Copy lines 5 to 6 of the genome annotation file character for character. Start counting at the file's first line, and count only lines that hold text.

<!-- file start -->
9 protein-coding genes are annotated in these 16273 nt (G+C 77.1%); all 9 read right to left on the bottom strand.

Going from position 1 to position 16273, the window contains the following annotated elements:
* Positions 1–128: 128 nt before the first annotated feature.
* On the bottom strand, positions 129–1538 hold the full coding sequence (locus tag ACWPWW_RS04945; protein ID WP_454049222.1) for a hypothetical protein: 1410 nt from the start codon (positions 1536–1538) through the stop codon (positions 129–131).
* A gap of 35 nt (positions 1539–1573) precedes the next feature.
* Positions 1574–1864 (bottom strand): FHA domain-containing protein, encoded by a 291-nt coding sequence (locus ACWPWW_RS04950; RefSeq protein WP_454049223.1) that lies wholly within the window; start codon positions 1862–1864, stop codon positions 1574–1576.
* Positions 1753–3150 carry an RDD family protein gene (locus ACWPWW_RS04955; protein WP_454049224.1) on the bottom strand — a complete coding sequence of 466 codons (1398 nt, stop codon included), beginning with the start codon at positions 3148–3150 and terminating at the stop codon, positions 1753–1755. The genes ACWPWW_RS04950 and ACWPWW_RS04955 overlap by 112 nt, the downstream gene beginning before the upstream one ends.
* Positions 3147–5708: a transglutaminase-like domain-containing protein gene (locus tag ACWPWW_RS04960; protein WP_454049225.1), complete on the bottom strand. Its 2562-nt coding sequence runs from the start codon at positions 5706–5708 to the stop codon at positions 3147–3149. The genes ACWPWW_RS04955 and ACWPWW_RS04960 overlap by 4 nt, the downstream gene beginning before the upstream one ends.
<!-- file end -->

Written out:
* A gap of 35 nt (positions 1539–1573) precedes the next feature.
* Positions 1574–1864 (bottom strand): FHA domain-containing protein, encoded by a 291-nt coding sequence (locus ACWPWW_RS04950; RefSeq protein WP_454049223.1) that lies wholly within the window; start codon positions 1862–1864, stop codon positions 1574–1576.